For any child, name-calling and being bullied is an unfortunate byproduct of childhood. At school, kids hurl misnomers at each other, get teased for looking or being different and feelings get hurt — it’s all part and parcel of growing up.
But what about at home? Do parents realize that they can cause as much damage at the dinner table than kids in a school hallway or playground?
I distinctly remember being bullied in Catholic grammar school for either my thick braids (adorned with a matching ribbon and hair clips –thank you very much), or horn-rimmed glasses (de riguer now), heavy wool plaid uniform (rock stars wear them, don’t they?) or my burgundy Bass penny loafers (nerd perfection.) Yet, when I got home, my mom provided a warm and reassuring environment. She was strict but never condescending, a disciplinarian but not an oppressor.
Words do matter to the ears they land on, particularly if they are young and impressionable.
Remember that English rhyme “Sticks and stones will break my bones, but names will never harm me?” Coined back in the 1800s, I believe that sentiment is as out of touch as the phonograph. Words do matter to the ears they land on, particularly if they are young and impressionable -– like a child’s or even to an unborn baby. While pregnant, I remember my husband and I playing all kinds of music, particularly classical, and speaking to our son, Wade, on a regular basis. Late one night after completing a few laps in my belly, his dad then spoke softly and reminded him it was time to sleep. And sure enough he listened.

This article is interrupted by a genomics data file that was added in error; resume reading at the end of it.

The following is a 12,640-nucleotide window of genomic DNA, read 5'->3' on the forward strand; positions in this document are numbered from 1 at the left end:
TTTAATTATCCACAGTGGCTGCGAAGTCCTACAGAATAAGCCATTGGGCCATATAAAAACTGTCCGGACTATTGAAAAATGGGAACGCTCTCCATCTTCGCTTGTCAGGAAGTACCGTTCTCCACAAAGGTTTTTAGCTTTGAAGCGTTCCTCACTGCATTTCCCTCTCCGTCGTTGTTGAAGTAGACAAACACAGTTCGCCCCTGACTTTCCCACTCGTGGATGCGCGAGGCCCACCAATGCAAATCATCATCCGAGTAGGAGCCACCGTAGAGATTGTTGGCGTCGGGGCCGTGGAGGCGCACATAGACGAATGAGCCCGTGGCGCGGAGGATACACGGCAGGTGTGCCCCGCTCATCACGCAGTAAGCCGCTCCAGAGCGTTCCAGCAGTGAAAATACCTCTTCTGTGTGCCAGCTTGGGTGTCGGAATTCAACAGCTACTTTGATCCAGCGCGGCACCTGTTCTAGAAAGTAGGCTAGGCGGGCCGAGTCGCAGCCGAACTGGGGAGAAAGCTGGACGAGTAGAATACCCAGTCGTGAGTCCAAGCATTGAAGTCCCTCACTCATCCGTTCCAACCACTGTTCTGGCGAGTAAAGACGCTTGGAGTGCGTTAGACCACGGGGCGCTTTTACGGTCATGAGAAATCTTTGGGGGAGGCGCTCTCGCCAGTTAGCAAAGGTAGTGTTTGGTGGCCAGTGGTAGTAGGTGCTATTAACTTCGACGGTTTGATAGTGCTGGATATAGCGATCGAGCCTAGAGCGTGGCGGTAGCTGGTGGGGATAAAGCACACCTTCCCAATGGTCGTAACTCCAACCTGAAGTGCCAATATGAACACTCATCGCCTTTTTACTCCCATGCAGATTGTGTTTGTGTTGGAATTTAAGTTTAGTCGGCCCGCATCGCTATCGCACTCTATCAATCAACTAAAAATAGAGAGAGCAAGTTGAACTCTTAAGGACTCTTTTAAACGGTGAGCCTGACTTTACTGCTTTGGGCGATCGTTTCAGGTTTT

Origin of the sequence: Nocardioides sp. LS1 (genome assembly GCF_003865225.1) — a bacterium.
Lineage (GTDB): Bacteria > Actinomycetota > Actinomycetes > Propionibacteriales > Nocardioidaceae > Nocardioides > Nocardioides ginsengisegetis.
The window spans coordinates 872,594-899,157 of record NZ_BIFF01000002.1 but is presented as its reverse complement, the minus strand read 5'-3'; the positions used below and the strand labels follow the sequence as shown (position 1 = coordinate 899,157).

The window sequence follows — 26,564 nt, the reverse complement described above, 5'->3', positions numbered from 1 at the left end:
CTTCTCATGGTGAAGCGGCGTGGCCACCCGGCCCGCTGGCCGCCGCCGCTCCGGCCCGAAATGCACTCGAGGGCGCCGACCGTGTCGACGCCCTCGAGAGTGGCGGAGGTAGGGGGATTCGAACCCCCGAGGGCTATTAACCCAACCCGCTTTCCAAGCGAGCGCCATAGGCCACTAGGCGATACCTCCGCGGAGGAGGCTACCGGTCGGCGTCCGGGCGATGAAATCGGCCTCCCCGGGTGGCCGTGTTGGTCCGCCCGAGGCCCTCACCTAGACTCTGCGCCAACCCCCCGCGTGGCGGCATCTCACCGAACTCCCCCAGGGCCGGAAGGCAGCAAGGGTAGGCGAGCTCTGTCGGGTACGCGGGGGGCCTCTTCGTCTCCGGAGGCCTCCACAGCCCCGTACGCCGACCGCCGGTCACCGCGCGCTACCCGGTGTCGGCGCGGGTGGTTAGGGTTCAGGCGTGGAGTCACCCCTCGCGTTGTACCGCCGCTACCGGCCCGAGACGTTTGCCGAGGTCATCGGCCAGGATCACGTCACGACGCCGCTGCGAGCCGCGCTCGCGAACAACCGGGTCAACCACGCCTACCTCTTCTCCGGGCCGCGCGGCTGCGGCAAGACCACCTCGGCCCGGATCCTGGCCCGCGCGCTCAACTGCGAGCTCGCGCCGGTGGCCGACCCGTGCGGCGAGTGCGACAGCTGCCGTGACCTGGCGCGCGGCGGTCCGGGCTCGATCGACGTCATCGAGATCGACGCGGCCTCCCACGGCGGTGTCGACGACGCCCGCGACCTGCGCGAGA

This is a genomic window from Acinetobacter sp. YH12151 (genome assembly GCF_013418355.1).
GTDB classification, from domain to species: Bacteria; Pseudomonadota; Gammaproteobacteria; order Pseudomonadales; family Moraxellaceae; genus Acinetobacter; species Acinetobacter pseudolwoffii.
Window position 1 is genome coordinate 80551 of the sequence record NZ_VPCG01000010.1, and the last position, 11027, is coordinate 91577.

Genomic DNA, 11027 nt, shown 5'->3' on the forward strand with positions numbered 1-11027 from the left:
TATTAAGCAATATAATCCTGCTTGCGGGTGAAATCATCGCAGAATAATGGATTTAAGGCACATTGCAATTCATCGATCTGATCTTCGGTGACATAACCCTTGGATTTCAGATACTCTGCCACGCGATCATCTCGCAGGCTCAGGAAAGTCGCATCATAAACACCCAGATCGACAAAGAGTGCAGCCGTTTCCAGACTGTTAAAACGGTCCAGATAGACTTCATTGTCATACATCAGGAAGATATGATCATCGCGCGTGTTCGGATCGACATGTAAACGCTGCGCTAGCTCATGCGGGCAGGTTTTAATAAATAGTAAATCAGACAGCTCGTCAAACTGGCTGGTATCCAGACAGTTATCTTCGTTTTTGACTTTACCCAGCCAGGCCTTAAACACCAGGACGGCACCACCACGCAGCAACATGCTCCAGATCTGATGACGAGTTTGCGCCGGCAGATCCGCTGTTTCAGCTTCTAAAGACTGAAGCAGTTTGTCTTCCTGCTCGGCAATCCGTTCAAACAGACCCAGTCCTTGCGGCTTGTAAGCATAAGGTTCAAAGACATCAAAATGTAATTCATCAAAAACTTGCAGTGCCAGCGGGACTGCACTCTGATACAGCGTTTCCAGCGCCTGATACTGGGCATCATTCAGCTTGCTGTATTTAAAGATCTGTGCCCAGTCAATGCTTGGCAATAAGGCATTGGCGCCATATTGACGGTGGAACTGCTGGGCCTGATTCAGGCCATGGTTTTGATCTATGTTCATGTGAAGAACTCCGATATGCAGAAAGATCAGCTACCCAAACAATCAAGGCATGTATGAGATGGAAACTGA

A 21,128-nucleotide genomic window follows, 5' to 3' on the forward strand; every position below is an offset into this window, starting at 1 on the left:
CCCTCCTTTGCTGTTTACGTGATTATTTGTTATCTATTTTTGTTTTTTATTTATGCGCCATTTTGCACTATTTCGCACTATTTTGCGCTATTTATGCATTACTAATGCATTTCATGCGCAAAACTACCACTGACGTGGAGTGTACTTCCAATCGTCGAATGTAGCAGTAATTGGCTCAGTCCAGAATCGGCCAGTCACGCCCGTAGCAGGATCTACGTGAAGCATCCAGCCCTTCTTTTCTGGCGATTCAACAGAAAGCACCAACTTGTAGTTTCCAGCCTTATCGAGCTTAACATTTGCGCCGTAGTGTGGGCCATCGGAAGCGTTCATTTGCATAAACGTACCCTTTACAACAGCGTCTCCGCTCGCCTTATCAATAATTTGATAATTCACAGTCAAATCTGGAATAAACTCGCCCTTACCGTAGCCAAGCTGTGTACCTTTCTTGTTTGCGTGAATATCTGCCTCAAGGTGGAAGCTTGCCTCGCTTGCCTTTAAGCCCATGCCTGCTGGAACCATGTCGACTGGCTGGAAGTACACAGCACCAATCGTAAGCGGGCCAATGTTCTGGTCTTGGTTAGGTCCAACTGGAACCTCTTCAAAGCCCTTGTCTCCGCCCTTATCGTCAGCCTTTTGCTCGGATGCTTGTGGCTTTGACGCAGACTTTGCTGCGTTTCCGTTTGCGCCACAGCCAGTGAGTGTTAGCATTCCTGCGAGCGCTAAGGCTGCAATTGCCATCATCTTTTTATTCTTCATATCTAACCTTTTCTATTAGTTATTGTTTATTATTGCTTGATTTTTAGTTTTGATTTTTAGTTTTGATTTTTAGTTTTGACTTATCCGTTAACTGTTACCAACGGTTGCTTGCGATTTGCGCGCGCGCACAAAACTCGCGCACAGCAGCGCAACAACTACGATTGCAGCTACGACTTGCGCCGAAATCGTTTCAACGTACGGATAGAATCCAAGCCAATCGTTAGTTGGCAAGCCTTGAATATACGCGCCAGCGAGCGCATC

According to the Proceedings of the National Academy of Sciences of the United States of America, newborns can hear their mother’s voice and heartbeat before birth as early as 16 weeks. So, if a child hears from the womb, and we spend millions of dollars on prenatal products such as pregnancy headphones, why isn’t it just as important to watch what we say to them as they grow? Why does this concern seriously wane? Shouldn’t we approach our communication with our children as carefully as we do with our co-workers?
As adults, I believe we make adjustments in our everyday lives when necessary. A Dutch-based feminist group called De Bovengrondse decided to circumvent the usual bureaucratic nightmarish process of changing a street name and handle it themselves. Tired of the male-centric names, they decided to rename about 43 main streets after accomplished women — and not continue with the practice of using the names of Greek goddesses or the wives of famous men. They recognized the unseen power of repetition in which the use of names becomes second nature regardless of the logic behind it. Eighty-eight of Dutch streets carry male names, but do they actually reflect the society they represent?
A child’s misbehavior does not necessarily reflect who the child intrinsically is, so why label them unfairly?
What we say requires a habitual closer look in order to determine if it actually reflects the truth. A child’s misbehavior does not necessarily reflect who the child intrinsically is, so why label them unfairly?
Whether intentionally or not, I’ve witnessed parents in a fit of anger or frustration call their child a “fool,” “dimwit,” “stupid,” “monster” or an “idiot” and then are shocked when their children actually end up manifesting these descriptions. Surely there must be a better way of addressing and resolving a pattern of negative behavior without being demeaning? Virginia Satir, an American author and family therapist reminds us that “every word, facial expression, gesture or action on the part of the parent gives the child some message about self-worth.”